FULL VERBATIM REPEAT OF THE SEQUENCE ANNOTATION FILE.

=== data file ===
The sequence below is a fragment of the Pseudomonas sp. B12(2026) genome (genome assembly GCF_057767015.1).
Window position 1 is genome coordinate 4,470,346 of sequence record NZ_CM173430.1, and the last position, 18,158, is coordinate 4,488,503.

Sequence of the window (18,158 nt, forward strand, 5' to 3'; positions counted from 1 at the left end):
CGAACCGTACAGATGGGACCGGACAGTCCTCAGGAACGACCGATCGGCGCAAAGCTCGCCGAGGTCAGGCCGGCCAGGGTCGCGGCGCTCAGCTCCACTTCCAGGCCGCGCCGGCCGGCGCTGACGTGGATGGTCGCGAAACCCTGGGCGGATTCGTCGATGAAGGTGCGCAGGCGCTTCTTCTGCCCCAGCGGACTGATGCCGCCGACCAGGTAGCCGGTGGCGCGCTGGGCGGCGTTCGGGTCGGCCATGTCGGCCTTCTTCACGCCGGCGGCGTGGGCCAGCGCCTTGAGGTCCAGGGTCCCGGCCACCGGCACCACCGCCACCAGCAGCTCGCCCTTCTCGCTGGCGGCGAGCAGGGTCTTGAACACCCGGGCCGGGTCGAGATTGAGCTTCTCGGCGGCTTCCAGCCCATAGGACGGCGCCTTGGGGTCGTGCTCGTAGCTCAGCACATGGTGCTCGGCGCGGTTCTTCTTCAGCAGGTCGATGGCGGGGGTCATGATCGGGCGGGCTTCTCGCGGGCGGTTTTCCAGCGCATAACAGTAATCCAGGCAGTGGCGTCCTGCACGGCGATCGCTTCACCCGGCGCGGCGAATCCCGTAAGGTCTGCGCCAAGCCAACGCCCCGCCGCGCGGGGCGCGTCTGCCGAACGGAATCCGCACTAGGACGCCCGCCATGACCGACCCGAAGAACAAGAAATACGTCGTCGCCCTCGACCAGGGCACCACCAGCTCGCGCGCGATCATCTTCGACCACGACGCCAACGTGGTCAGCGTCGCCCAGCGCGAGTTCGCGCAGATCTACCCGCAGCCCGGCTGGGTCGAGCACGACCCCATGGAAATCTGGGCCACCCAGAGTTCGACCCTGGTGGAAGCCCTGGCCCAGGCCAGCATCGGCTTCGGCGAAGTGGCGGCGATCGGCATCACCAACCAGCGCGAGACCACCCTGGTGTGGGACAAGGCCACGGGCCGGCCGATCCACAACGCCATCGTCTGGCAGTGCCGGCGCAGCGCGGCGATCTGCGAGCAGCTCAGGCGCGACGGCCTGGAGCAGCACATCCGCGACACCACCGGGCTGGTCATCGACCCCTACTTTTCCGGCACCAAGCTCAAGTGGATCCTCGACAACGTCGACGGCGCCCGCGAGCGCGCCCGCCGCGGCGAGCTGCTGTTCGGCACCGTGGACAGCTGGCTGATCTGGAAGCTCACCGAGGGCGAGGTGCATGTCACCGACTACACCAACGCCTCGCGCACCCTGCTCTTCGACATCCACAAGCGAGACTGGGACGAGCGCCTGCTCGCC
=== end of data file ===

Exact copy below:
The sequence below is a fragment of the Pseudomonas sp. B12(2026) genome (genome assembly GCF_057767015.1).
Window position 1 is genome coordinate 4,470,346 of sequence record NZ_CM173430.1, and the last position, 18,158, is coordinate 4,488,503.

Sequence of the window (18,158 nt, forward strand, 5' to 3'; positions counted from 1 at the left end):
CGAACCGTACAGATGGGACCGGACAGTCCTCAGGAACGACCGATCGGCGCAAAGCTCGCCGAGGTCAGGCCGGCCAGGGTCGCGGCGCTCAGCTCCACTTCCAGGCCGCGCCGGCCGGCGCTGACGTGGATGGTCGCGAAACCCTGGGCGGATTCGTCGATGAAGGTGCGCAGGCGCTTCTTCTGCCCCAGCGGACTGATGCCGCCGACCAGGTAGCCGGTGGCGCGCTGGGCGGCGTTCGGGTCGGCCATGTCGGCCTTCTTCACGCCGGCGGCGTGGGCCAGCGCCTTGAGGTCCAGGGTCCCGGCCACCGGCACCACCGCCACCAGCAGCTCGCCCTTCTCGCTGGCGGCGAGCAGGGTCTTGAACACCCGGGCCGGGTCGAGATTGAGCTTCTCGGCGGCTTCCAGCCCATAGGACGGCGCCTTGGGGTCGTGCTCGTAGCTCAGCACATGGTGCTCGGCGCGGTTCTTCTTCAGCAGGTCGATGGCGGGGGTCATGATCGGGCGGGCTTCTCGCGGGCGGTTTTCCAGCGCATAACAGTAATCCAGGCAGTGGCGTCCTGCACGGCGATCGCTTCACCCGGCGCGGCGAATCCCGTAAGGTCTGCGCCAAGCCAACGCCCCGCCGCGCGGGGCGCGTCTGCCGAACGGAATCCGCACTAGGACGCCCGCCATGACCGACCCGAAGAACAAGAAATACGTCGTCGCCCTCGACCAGGGCACCACCAGCTCGCGCGCGATCATCTTCGACCACGACGCCAACGTGGTCAGCGTCGCCCAGCGCGAGTTCGCGCAGATCTACCCGCAGCCCGGCTGGGTCGAGCACGACCCCATGGAAATCTGGGCCACCCAGAGTTCGACCCTGGTGGAAGCCCTGGCCCAGGCCAGCATCGGCTTCGGCGAAGTGGCGGCGATCGGCATCACCAACCAGCGCGAGACCACCCTGGTGTGGGACAAGGCCACGGGCCGGCCGATCCACAACGCCATCGTCTGGCAGTGCCGGCGCAGCGCGGCGATCTGCGAGCAGCTCAGGCGCGACGGCCTGGAGCAGCACATCCGCGACACCACCGGGCTGGTCATCGACCCCTACTTTTCCGGCACCAAGCTCAAGTGGATCCTCGACAACGTCGACGGCGCCCGCGAGCGCGCCCGCCGCGGCGAGCTGCTGTTCGGCACCGTGGACAGCTGGCTGATCTGGAAGCTCACCGAGGGCGAGGTGCATGTCACCGACTACACCAACGCCTCGCGCACCCTGCTCTTCGACATCCACAAGCGAGACTGGGACGAGCGCCTGCTCGCC